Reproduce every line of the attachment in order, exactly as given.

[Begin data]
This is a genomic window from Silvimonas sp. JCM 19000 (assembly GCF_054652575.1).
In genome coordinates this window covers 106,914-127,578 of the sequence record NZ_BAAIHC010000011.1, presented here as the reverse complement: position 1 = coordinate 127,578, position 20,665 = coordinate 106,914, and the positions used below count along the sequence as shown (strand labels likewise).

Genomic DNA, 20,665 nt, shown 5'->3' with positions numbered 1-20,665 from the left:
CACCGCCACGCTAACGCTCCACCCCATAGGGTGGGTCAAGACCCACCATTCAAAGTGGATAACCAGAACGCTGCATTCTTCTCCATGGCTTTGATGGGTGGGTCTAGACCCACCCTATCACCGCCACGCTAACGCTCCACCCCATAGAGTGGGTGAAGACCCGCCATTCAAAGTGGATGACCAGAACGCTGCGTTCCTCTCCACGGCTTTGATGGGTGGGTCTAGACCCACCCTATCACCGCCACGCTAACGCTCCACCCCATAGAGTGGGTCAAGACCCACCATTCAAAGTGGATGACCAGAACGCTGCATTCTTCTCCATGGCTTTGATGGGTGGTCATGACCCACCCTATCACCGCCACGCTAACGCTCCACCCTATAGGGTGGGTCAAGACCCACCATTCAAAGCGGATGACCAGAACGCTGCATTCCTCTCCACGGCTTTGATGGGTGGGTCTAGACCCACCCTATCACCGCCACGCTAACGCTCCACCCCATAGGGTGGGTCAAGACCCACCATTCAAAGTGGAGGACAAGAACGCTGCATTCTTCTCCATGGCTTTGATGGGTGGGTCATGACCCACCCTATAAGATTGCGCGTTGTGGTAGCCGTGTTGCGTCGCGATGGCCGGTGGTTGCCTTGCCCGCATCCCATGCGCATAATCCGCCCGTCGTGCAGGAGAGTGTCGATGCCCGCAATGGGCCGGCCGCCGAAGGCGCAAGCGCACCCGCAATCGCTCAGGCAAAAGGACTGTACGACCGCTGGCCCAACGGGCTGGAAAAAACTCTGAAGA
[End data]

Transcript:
This is a genomic window from Silvimonas sp. JCM 19000 (assembly GCF_054652575.1).
In genome coordinates this window covers 106,914-127,578 of the sequence record NZ_BAAIHC010000011.1, presented here as the reverse complement: position 1 = coordinate 127,578, position 20,665 = coordinate 106,914, and the positions used below count along the sequence as shown (strand labels likewise).

Genomic DNA, 20,665 nt, shown 5'->3' with positions numbered 1-20,665 from the left:
CACCGCCACGCTAACGCTCCACCCCATAGGGTGGGTCAAGACCCACCATTCAAAGTGGATAACCAGAACGCTGCATTCTTCTCCATGGCTTTGATGGGTGGGTCTAGACCCACCCTATCACCGCCACGCTAACGCTCCACCCCATAGAGTGGGTGAAGACCCGCCATTCAAAGTGGATGACCAGAACGCTGCGTTCCTCTCCACGGCTTTGATGGGTGGGTCTAGACCCACCCTATCACCGCCACGCTAACGCTCCACCCCATAGAGTGGGTCAAGACCCACCATTCAAAGTGGATGACCAGAACGCTGCATTCTTCTCCATGGCTTTGATGGGTGGTCATGACCCACCCTATCACCGCCACGCTAACGCTCCACCCTATAGGGTGGGTCAAGACCCACCATTCAAAGCGGATGACCAGAACGCTGCATTCCTCTCCACGGCTTTGATGGGTGGGTCTAGACCCACCCTATCACCGCCACGCTAACGCTCCACCCCATAGGGTGGGTCAAGACCCACCATTCAAAGTGGAGGACAAGAACGCTGCATTCTTCTCCATGGCTTTGATGGGTGGGTCATGACCCACCCTATAAGATTGCGCGTTGTGGTAGCCGTGTTGCGTCGCGATGGCCGGTGGTTGCCTTGCCCGCATCCCATGCGCATAATCCGCCCGTCGTGCAGGAGAGTGTCGATGCCCGCAATGGGCCGGCCGCCGAAGGCGCAAGCGCACCCGCAATCGCTCAGGCAAAAGGACTGTACGACCGCTGGCCCAACGGGCTGGAAAAAACTCTGAAGA